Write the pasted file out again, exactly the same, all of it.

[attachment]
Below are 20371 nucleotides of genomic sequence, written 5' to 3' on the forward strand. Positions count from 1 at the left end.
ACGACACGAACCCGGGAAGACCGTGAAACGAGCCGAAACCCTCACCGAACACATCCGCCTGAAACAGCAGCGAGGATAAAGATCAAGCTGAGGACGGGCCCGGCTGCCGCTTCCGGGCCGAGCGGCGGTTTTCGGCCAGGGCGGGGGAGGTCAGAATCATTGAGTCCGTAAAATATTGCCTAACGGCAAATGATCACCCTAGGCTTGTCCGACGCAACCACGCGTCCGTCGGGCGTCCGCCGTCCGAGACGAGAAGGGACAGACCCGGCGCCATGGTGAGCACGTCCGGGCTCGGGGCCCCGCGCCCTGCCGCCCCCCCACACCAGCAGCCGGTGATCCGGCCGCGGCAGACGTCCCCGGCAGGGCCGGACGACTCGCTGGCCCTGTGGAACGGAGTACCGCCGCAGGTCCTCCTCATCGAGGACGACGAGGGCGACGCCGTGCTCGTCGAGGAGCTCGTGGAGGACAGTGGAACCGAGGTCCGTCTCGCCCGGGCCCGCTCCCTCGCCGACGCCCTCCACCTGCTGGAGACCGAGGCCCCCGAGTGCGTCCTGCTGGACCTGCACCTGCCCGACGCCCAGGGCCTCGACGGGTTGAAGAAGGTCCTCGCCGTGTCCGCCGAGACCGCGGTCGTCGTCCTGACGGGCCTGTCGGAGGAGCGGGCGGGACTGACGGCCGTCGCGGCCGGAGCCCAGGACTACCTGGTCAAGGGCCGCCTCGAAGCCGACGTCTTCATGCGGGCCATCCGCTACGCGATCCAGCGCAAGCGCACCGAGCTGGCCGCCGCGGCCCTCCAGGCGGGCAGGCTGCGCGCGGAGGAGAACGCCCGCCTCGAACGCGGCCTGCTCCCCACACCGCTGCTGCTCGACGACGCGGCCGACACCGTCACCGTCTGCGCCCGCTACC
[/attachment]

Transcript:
Below are 20371 nucleotides of genomic sequence, written 5' to 3' on the forward strand. Positions count from 1 at the left end.
ACGACACGAACCCGGGAAGACCGTGAAACGAGCCGAAACCCTCACCGAACACATCCGCCTGAAACAGCAGCGAGGATAAAGATCAAGCTGAGGACGGGCCCGGCTGCCGCTTCCGGGCCGAGCGGCGGTTTTCGGCCAGGGCGGGGGAGGTCAGAATCATTGAGTCCGTAAAATATTGCCTAACGGCAAATGATCACCCTAGGCTTGTCCGACGCAACCACGCGTCCGTCGGGCGTCCGCCGTCCGAGACGAGAAGGGACAGACCCGGCGCCATGGTGAGCACGTCCGGGCTCGGGGCCCCGCGCCCTGCCGCCCCCCCACACCAGCAGCCGGTGATCCGGCCGCGGCAGACGTCCCCGGCAGGGCCGGACGACTCGCTGGCCCTGTGGAACGGAGTACCGCCGCAGGTCCTCCTCATCGAGGACGACGAGGGCGACGCCGTGCTCGTCGAGGAGCTCGTGGAGGACAGTGGAACCGAGGTCCGTCTCGCCCGGGCCCGCTCCCTCGCCGACGCCCTCCACCTGCTGGAGACCGAGGCCCCCGAGTGCGTCCTGCTGGACCTGCACCTGCCCGACGCCCAGGGCCTCGACGGGTTGAAGAAGGTCCTCGCCGTGTCCGCCGAGACCGCGGTCGTCGTCCTGACGGGCCTGTCGGAGGAGCGGGCGGGACTGACGGCCGTCGCGGCCGGAGCCCAGGACTACCTGGTCAAGGGCCGCCTCGAAGCCGACGTCTTCATGCGGGCCATCCGCTACGCGATCCAGCGCAAGCGCACCGAGCTGGCCGCCGCGGCCCTCCAGGCGGGCAGGCTGCGCGCGGAGGAGAACGCCCGCCTCGAACGCGGCCTGCTCCCCACACCGCTGCTGCTCGACGACGCGGCCGACACCGTCACCGTCTGCGCCCGCTACC